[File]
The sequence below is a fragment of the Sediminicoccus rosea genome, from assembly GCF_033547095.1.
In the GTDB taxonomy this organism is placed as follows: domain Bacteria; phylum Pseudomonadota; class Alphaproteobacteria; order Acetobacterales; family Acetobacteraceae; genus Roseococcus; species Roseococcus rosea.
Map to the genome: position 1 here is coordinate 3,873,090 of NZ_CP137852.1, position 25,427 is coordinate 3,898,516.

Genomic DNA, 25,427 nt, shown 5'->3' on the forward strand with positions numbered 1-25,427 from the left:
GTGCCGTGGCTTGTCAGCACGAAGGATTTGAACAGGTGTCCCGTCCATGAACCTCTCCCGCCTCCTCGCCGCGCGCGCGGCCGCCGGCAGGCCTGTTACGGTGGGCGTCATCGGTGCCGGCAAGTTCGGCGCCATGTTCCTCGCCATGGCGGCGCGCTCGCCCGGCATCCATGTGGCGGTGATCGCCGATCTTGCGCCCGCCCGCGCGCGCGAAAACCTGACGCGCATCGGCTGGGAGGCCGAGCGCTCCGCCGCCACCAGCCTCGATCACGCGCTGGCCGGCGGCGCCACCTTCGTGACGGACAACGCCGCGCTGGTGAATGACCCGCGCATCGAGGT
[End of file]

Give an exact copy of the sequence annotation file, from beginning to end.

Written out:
The sequence below is a fragment of the Sediminicoccus rosea genome, from assembly GCF_033547095.1.
In the GTDB taxonomy this organism is placed as follows: domain Bacteria; phylum Pseudomonadota; class Alphaproteobacteria; order Acetobacterales; family Acetobacteraceae; genus Roseococcus; species Roseococcus rosea.
Map to the genome: position 1 here is coordinate 3,873,090 of NZ_CP137852.1, position 25,427 is coordinate 3,898,516.

Genomic DNA, 25,427 nt, shown 5'->3' on the forward strand with positions numbered 1-25,427 from the left:
GTGCCGTGGCTTGTCAGCACGAAGGATTTGAACAGGTGTCCCGTCCATGAACCTCTCCCGCCTCCTCGCCGCGCGCGCGGCCGCCGGCAGGCCTGTTACGGTGGGCGTCATCGGTGCCGGCAAGTTCGGCGCCATGTTCCTCGCCATGGCGGCGCGCTCGCCCGGCATCCATGTGGCGGTGATCGCCGATCTTGCGCCCGCCCGCGCGCGCGAAAACCTGACGCGCATCGGCTGGGAGGCCGAGCGCTCCGCCGCCACCAGCCTCGATCACGCGCTGGCCGGCGGCGCCACCTTCGTGACGGACAACGCCGCGCTGGTGAATGACCCGCGCATCGAGGT